So, risking offending the entire VeraSage community: What is the next step once you are delivering your products effectively?

  3. Eric,

    Let me be succinct (a rarity I know) in response to your “But what happens once you are effective?” and your very last question.


    And that’s the antithesis of efficiency.

  4. Ron,

    Wow – truly a rarity. A succinct answer.

    Innovation – great. But it does avoid my question. You can (and should) be innovating all the time. Even as you are becomming more effective on your current service and product offerings, You can (and definitely should) innovate.

    But, you have a mature product or service. You are very effective at providing that product. What next? Chane simply for change? What happens if the market rejects the change or innovation? What if the value is diminished?

    Of course, we are going to conduct market research, testing and attempt to communicate the additional value. So no need to go down the ‘how to’ path of what do we do next from that perspective.

    No, my observation was simply that these articles that are so routinely blasted apart by Ed and yourself make zero sense unless there is a hidden assumption: You are already effective.

    Let’s address root causes and hidden assumptions. The message might carry a lot further.

  5. Eric,

    But most firms don’t innovate because they are way too busy trying to be 5% more efficient.

    A mature product is going to die someday, and better for the company to kill it than someone else. Apple, Intel, 3M, etc, do this all the time. They track innovation sales: what % of our revenue comes from products we didn’t have 3 years ago. Intel wants that number to be 100%! Apple is 50%.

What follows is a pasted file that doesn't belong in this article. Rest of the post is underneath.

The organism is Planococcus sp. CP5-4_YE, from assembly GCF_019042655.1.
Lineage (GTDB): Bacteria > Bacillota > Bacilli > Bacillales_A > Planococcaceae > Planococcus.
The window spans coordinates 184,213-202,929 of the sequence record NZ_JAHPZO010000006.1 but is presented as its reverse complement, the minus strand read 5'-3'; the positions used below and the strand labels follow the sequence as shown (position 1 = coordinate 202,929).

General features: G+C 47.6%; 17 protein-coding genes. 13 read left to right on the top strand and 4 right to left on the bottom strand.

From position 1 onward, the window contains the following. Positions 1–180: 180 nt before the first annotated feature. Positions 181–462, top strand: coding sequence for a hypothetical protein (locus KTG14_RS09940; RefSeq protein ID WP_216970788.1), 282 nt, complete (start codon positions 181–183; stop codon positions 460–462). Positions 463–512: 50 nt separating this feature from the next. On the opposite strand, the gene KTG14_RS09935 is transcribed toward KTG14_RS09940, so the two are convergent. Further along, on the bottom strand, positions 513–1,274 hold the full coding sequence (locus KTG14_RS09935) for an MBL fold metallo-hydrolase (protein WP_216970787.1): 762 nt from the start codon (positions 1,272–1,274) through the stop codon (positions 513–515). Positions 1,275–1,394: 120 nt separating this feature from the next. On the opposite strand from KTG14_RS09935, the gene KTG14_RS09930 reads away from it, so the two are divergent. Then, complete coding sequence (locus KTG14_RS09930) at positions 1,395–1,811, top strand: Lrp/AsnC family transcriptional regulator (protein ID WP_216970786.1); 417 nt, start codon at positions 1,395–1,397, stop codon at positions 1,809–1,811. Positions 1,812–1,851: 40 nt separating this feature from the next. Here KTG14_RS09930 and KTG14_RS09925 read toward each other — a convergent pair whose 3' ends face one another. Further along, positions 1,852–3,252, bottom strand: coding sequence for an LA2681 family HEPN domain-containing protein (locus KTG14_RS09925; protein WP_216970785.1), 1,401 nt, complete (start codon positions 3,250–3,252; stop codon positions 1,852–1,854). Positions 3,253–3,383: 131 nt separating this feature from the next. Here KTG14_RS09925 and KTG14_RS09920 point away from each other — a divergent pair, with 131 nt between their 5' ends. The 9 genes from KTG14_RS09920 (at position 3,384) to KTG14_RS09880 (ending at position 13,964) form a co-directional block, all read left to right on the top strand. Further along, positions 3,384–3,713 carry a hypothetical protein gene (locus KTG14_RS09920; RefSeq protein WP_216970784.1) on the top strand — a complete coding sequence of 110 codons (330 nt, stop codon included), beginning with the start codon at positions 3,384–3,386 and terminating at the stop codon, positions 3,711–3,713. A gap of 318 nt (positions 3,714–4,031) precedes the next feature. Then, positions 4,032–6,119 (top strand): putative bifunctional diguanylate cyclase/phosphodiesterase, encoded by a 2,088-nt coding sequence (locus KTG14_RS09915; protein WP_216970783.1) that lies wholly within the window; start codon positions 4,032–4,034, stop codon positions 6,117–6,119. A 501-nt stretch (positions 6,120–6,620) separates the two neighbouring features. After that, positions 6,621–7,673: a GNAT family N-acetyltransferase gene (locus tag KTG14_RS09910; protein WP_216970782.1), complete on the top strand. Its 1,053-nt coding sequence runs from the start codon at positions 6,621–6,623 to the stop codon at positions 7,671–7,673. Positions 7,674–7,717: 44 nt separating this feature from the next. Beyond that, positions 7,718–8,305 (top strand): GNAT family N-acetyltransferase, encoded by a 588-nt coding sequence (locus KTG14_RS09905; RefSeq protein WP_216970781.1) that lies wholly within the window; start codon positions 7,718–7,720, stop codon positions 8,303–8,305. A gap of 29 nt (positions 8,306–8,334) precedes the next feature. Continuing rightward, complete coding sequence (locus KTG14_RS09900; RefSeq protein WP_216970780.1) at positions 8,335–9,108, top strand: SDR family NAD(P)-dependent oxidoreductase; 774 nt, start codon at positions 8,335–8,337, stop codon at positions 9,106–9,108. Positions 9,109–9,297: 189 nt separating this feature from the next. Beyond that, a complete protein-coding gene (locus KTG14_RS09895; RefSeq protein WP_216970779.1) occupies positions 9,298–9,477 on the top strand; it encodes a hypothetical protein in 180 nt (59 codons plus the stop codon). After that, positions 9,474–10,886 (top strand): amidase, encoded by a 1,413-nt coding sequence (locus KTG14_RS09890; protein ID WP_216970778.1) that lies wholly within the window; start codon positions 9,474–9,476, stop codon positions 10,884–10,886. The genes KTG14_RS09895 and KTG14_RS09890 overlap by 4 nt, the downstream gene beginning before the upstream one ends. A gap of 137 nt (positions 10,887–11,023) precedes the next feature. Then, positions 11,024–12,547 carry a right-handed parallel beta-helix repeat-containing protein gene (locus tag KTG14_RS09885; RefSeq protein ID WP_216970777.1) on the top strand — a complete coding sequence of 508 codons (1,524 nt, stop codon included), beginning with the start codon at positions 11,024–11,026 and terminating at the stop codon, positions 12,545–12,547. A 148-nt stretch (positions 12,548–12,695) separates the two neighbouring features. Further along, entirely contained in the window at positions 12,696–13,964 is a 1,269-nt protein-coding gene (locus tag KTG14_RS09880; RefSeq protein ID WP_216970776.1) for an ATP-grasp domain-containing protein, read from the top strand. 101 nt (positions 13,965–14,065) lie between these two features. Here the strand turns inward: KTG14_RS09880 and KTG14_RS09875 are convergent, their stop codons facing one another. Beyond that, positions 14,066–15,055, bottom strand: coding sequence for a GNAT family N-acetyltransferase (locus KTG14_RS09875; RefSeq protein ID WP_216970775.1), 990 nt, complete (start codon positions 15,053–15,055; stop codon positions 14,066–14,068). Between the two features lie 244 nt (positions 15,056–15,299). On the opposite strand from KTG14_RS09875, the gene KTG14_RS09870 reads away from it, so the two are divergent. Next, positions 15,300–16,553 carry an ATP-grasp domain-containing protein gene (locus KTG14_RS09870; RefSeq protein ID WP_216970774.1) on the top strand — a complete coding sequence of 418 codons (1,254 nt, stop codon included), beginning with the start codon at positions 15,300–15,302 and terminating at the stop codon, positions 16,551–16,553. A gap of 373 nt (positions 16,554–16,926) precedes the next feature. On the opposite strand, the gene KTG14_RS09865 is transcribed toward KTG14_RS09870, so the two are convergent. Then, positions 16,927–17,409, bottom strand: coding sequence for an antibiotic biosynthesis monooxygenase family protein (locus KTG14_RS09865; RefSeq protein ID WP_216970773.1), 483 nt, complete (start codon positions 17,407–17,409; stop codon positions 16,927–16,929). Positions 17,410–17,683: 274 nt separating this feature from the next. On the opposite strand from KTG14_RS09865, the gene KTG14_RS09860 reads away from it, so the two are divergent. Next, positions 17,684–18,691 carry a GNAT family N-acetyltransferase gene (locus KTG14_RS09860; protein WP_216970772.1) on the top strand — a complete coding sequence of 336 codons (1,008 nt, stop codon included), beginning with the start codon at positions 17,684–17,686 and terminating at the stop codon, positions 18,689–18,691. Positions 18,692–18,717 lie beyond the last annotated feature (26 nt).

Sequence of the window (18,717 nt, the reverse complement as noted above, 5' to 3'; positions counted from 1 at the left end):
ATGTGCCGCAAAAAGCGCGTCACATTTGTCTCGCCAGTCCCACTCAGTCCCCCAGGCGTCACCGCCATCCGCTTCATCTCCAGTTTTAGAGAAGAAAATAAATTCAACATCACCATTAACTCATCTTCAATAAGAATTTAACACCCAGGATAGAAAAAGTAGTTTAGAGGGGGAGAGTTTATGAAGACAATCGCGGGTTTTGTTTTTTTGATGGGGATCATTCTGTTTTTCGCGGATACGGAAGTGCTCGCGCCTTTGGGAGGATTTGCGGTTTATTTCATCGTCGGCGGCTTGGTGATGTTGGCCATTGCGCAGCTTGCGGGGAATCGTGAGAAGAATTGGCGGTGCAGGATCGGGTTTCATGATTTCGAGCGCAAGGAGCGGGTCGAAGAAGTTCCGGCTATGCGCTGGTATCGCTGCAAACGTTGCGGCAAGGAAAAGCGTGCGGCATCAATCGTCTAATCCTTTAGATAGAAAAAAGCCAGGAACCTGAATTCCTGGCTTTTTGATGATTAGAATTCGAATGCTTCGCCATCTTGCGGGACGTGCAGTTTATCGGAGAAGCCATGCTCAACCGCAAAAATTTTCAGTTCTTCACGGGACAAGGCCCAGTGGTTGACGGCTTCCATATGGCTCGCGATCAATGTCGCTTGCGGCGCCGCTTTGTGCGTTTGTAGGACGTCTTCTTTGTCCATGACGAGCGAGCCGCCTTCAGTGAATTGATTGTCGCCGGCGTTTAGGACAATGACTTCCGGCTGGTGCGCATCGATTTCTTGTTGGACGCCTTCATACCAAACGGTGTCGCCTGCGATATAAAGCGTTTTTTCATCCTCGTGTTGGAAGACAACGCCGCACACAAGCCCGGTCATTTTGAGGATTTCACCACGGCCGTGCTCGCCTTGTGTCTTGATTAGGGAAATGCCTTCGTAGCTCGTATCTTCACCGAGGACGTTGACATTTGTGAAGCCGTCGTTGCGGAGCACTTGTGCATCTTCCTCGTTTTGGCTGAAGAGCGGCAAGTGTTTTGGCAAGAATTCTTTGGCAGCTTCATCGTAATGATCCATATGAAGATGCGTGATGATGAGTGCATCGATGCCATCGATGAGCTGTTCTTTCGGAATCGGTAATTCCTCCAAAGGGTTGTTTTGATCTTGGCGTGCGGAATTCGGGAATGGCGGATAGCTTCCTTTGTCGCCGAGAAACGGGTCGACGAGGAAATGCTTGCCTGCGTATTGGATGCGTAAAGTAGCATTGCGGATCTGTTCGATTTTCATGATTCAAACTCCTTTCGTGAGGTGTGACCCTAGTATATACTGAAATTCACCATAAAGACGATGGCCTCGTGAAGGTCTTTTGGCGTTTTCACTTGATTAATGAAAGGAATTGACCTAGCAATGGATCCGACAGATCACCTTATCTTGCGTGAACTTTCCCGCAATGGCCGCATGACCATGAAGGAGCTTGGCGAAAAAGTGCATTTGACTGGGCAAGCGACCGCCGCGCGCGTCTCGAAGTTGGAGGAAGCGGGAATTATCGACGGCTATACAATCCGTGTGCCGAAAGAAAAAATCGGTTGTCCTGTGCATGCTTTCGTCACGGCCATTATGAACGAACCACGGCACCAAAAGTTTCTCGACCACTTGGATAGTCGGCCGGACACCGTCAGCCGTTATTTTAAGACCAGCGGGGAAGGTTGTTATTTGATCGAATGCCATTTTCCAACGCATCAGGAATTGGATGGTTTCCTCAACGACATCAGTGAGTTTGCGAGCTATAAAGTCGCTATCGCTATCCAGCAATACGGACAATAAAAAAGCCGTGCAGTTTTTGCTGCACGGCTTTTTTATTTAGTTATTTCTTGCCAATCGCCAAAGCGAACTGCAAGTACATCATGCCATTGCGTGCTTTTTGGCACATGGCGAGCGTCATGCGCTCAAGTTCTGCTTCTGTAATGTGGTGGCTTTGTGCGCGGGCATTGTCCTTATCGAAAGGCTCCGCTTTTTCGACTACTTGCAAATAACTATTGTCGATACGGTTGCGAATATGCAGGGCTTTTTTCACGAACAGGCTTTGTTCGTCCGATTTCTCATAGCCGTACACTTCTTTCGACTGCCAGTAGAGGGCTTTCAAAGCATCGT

Firms need to be more effective at creating value, and focusing on efficiency hinders this. It’s the status quo, and that’s why these firms are so screwed up.

    So our hidden assumption is these firms are NOT effective because they are focusing on efficiency at the expense of effectiveness.

    Does that clear it up?

  6. Ron,

    Ah yes, that IS the VeraSage assumption isn’t it? Firms move toward efficiency (good) until the firm begins to kill effectiveness in order to achieve the efficiency metrics predetermined (very BAD). Firms need to reduce the attention to efficiency and start paying attention to effectiveness and innovation.

    So now we have the basis of the general battle ground. On side ASSUMES that the firm is completely (or very nearly completely) effective, maximizing the value extracted from their offerings to their customers, and is looking to improve the profitability performance. The easy answer is becomming more efficient at delivering the products and services.

    The other side ASSUMES that the firm is sacrificing effectiveness for the sake of being more efficient. The easy answer is to pull back on the efficiency metrics and look to innovate the products and services.

    Assuming, like guessing, rarely leads to anything good.

    You are correct that innovation is the ‘antithesis of efficiency’, but only while you are innovating. Once you have accomplished the innovation, you don’t continually repeat the mistakes, you learn from past ones and deliver more efficiently.

    So my thinking has us looking for a mythical equlibrium point (or range) where we deliver what we know as effectively as possible without repeating the errors discovered during the innovation process.